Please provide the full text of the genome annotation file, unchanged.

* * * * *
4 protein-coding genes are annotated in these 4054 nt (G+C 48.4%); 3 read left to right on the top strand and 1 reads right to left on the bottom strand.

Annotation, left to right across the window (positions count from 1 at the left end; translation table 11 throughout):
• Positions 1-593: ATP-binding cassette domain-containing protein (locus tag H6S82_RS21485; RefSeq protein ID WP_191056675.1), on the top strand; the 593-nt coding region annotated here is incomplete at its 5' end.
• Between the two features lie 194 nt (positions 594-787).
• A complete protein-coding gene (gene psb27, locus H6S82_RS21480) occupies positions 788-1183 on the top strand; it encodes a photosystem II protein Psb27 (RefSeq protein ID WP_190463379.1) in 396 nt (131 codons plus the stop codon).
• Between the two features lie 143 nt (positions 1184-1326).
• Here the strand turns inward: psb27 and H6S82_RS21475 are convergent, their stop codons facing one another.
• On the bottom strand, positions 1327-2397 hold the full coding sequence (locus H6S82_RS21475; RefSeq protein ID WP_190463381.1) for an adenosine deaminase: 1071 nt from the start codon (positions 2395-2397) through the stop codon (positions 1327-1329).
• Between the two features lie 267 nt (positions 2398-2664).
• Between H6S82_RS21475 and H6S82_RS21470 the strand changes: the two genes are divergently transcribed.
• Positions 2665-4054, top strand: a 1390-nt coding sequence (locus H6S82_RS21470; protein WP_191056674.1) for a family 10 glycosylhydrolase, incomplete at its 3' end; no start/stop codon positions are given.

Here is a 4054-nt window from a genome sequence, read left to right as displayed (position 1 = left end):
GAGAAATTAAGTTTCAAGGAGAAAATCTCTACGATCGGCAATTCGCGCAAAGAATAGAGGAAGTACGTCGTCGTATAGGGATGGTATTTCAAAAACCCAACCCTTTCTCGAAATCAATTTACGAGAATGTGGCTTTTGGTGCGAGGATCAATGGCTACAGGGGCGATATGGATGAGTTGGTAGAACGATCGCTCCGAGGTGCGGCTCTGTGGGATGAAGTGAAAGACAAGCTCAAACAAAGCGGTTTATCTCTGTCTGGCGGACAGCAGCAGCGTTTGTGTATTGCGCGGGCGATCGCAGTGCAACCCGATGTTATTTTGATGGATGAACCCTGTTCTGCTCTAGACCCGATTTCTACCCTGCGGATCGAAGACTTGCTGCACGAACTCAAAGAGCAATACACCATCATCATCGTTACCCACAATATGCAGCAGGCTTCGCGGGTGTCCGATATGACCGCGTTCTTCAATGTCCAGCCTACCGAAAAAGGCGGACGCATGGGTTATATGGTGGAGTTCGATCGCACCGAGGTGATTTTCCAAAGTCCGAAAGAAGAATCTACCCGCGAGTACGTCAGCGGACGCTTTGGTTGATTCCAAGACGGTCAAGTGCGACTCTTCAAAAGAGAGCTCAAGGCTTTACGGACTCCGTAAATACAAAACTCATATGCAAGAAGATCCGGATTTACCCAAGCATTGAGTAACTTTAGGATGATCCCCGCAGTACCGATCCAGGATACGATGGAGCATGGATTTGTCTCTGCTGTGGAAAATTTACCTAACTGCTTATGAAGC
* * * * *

4 protein-coding genes are annotated in these 4054 nt (G+C 48.4%); 3 read left to right on the top strand and 1 reads right to left on the bottom strand.

Annotation, left to right across the window (positions count from 1 at the left end; translation table 11 throughout):
• Positions 1-593: ATP-binding cassette domain-containing protein (locus tag H6S82_RS21485; RefSeq protein ID WP_191056675.1), on the top strand; the 593-nt coding region annotated here is incomplete at its 5' end.
• Between the two features lie 194 nt (positions 594-787).
• A complete protein-coding gene (gene psb27, locus H6S82_RS21480) occupies positions 788-1183 on the top strand; it encodes a photosystem II protein Psb27 (RefSeq protein ID WP_190463379.1) in 396 nt (131 codons plus the stop codon).
• Between the two features lie 143 nt (positions 1184-1326).
• Here the strand turns inward: psb27 and H6S82_RS21475 are convergent, their stop codons facing one another.
• On the bottom strand, positions 1327-2397 hold the full coding sequence (locus H6S82_RS21475; RefSeq protein ID WP_190463381.1) for an adenosine deaminase: 1071 nt from the start codon (positions 2395-2397) through the stop codon (positions 1327-1329).
• Between the two features lie 267 nt (positions 2398-2664).
• Between H6S82_RS21475 and H6S82_RS21470 the strand changes: the two genes are divergently transcribed.
• Positions 2665-4054, top strand: a 1390-nt coding sequence (locus H6S82_RS21470; protein WP_191056674.1) for a family 10 glycosylhydrolase, incomplete at its 3' end; no start/stop codon positions are given.

Here is a 4054-nt window from a genome sequence, read left to right as displayed (position 1 = left end):
GAGAAATTAAGTTTCAAGGAGAAAATCTCTACGATCGGCAATTCGCGCAAAGAATAGAGGAAGTACGTCGTCGTATAGGGATGGTATTTCAAAAACCCAACCCTTTCTCGAAATCAATTTACGAGAATGTGGCTTTTGGTGCGAGGATCAATGGCTACAGGGGCGATATGGATGAGTTGGTAGAACGATCGCTCCGAGGTGCGGCTCTGTGGGATGAAGTGAAAGACAAGCTCAAACAAAGCGGTTTATCTCTGTCTGGCGGACAGCAGCAGCGTTTGTGTATTGCGCGGGCGATCGCAGTGCAACCCGATGTTATTTTGATGGATGAACCCTGTTCTGCTCTAGACCCGATTTCTACCCTGCGGATCGAAGACTTGCTGCACGAACTCAAAGAGCAATACACCATCATCATCGTTACCCACAATATGCAGCAGGCTTCGCGGGTGTCCGATATGACCGCGTTCTTCAATGTCCAGCCTACCGAAAAAGGCGGACGCATGGGTTATATGGTGGAGTTCGATCGCACCGAGGTGATTTTCCAAAGTCCGAAAGAAGAATCTACCCGCGAGTACGTCAGCGGACGCTTTGGTTGATTCCAAGACGGTCAAGTGCGACTCTTCAAAAGAGAGCTCAAGGCTTTACGGACTCCGTAAATACAAAACTCATATGCAAGAAGATCCGGATTTACCCAAGCATTGAGTAACTTTAGGATGATCCCCGCAGTACCGATCCAGGATACGATGGAGCATGGATTTGTCTCTGCTGTGGAAAATTTACCTAACTGCTTATGAAGC